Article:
We demonstrated a quality evaluation of cheeses using terahertz spectroscopy. Strip preparations of seven kinds of commercially produced cheeses were measured and the characteristic spectra were obtained. Casein, milk lipid, and sodium chloride, as dominant components of cheese, were scanned using a terahertz spectrometer based on a Fourier transform infrared spectrometer, and we found that the absorption coefficient of casein became larger than that of sodium chloride below 75 cm-1. We analyzed the spectrum of Camembert cheese at 75.2 cm-1 to obtain a correlation with the crude protein concentration using the Kjeldahl method, and a significant correlation was shown. However, since the shape of the terahertz spectrum of casein was different from that of defatted and dehydrated cheese, this suggested the possibility that not only the crude protein concentration but also the micro structure consisting of casein micelles or fat particles in cheese was included in the terahertz spectrum.
We propose a new label-free allergen sensing technique using a metallic mesh and a nitrocellulose membrane, which is generally used for fixation of protein. Our sensing method relies on a change in the transmittance of terahertz (THz) radiation passed through the metallic mesh on which a sample was placed. Label-free detection using THz radiation is a new technique in biomedicine that enables us to make easier and faster food allergen inspections. By using this technique, we demonstrated detecting the interaction between a streptavidin - biotin and α-casein- anti α-casein antibody on each membrane. The streptavidin - biotin interaction could be detected with 1.6 - 5.0 ng/mm2 streptavidin. The possibility of detecting the α-casein - anti α-casein antibody interaction was shown with 9.0 ng/mm2 α-casein. These results indicate that our sensing system is sensitive enough to detect allergens in food.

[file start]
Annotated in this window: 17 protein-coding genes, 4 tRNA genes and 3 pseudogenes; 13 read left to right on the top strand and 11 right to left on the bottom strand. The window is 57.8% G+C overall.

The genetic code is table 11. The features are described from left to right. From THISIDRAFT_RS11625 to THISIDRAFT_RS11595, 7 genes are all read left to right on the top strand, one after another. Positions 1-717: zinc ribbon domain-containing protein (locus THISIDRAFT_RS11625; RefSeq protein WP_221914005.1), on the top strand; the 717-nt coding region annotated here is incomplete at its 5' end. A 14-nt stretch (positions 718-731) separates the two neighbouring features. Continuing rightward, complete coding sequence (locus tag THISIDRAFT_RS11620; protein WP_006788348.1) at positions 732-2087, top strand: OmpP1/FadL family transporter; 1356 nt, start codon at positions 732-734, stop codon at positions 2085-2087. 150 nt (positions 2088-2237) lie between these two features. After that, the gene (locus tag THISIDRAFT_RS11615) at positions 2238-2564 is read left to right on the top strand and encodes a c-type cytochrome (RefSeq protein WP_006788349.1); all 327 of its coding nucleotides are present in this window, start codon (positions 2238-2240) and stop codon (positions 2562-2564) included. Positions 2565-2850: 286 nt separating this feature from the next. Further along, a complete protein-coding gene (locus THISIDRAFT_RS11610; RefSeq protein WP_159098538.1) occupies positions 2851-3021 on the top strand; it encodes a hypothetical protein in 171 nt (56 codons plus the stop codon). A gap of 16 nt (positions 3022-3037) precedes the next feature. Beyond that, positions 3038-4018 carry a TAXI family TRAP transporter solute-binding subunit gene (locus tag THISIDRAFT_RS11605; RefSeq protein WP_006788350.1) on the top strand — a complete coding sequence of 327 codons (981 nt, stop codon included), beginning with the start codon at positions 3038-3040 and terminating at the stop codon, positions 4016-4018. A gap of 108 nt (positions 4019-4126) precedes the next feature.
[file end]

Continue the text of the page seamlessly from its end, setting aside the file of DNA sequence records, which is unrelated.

The performance of a near-infrared(NIR) spectrometer that evaluates fatty acid composition in samples depends on the NIR spectroscopic features of the samples. When you develop a NIR instrument, you have to be aware how the NIR spectra of the samples behave. In some cases, you don't need a high SN ratio or high stability. In other cases, no matter how stable the system is, you can't get meaningful data. It is wasteful to develop a highly stable instrument in this case. You should research the NIR characteristics of the samples before starting designing to avoid waste and to get a proper design. We examined the pork fat spectra before starting designing and were able to get satisfactory result. The process and aspects of measuring fatty acid composition by NIR spectroscopy are described.